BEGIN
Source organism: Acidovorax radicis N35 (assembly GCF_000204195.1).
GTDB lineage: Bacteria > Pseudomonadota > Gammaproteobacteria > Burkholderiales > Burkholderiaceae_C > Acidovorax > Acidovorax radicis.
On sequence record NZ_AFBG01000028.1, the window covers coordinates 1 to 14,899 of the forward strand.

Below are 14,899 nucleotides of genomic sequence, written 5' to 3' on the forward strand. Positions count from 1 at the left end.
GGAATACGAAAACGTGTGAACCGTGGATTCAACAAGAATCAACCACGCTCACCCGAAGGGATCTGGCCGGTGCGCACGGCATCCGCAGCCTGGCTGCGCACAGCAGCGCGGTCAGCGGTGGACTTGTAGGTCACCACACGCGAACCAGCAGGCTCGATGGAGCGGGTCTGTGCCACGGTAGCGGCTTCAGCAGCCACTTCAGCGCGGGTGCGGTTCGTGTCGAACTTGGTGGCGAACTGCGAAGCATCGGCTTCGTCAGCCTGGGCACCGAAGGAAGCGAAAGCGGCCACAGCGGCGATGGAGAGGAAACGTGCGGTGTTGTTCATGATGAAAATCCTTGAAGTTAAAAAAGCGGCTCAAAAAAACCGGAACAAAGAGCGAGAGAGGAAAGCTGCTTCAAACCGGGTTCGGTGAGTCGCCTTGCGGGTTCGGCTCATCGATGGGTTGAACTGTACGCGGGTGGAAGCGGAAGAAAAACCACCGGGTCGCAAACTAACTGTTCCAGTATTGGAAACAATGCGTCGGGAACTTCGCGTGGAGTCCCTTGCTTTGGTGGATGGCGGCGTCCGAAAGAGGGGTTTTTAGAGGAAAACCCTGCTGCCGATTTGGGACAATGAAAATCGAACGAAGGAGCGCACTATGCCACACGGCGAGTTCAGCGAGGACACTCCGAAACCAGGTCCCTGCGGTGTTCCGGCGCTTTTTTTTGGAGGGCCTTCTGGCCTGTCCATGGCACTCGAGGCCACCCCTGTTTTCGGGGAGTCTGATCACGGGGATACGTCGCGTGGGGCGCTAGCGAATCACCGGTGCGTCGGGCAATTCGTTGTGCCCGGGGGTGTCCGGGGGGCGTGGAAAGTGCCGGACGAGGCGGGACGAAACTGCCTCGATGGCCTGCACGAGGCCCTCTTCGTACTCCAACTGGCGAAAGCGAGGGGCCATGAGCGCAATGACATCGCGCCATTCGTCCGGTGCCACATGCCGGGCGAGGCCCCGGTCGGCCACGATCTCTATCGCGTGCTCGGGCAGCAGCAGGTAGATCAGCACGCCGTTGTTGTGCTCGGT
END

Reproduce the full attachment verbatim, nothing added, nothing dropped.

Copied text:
Source organism: Acidovorax radicis N35 (assembly GCF_000204195.1).
GTDB lineage: Bacteria > Pseudomonadota > Gammaproteobacteria > Burkholderiales > Burkholderiaceae_C > Acidovorax > Acidovorax radicis.
On sequence record NZ_AFBG01000028.1, the window covers coordinates 1 to 14,899 of the forward strand.

Below are 14,899 nucleotides of genomic sequence, written 5' to 3' on the forward strand. Positions count from 1 at the left end.
GGAATACGAAAACGTGTGAACCGTGGATTCAACAAGAATCAACCACGCTCACCCGAAGGGATCTGGCCGGTGCGCACGGCATCCGCAGCCTGGCTGCGCACAGCAGCGCGGTCAGCGGTGGACTTGTAGGTCACCACACGCGAACCAGCAGGCTCGATGGAGCGGGTCTGTGCCACGGTAGCGGCTTCAGCAGCCACTTCAGCGCGGGTGCGGTTCGTGTCGAACTTGGTGGCGAACTGCGAAGCATCGGCTTCGTCAGCCTGGGCACCGAAGGAAGCGAAAGCGGCCACAGCGGCGATGGAGAGGAAACGTGCGGTGTTGTTCATGATGAAAATCCTTGAAGTTAAAAAAGCGGCTCAAAAAAACCGGAACAAAGAGCGAGAGAGGAAAGCTGCTTCAAACCGGGTTCGGTGAGTCGCCTTGCGGGTTCGGCTCATCGATGGGTTGAACTGTACGCGGGTGGAAGCGGAAGAAAAACCACCGGGTCGCAAACTAACTGTTCCAGTATTGGAAACAATGCGTCGGGAACTTCGCGTGGAGTCCCTTGCTTTGGTGGATGGCGGCGTCCGAAAGAGGGGTTTTTAGAGGAAAACCCTGCTGCCGATTTGGGACAATGAAAATCGAACGAAGGAGCGCACTATGCCACACGGCGAGTTCAGCGAGGACACTCCGAAACCAGGTCCCTGCGGTGTTCCGGCGCTTTTTTTTGGAGGGCCTTCTGGCCTGTCCATGGCACTCGAGGCCACCCCTGTTTTCGGGGAGTCTGATCACGGGGATACGTCGCGTGGGGCGCTAGCGAATCACCGGTGCGTCGGGCAATTCGTTGTGCCCGGGGGTGTCCGGGGGGCGTGGAAAGTGCCGGACGAGGCGGGACGAAACTGCCTCGATGGCCTGCACGAGGCCCTCTTCGTACTCCAACTGGCGAAAGCGAGGGGCCATGAGCGCAATGACATCGCGCCATTCGTCCGGTGCCACATGCCGGGCGAGGCCCCGGTCGGCCACGATCTCTATCGCGTGCTCGGGCAGCAGCAGGTAGATCAGCACGCCGTTGTTGTGCTCGGT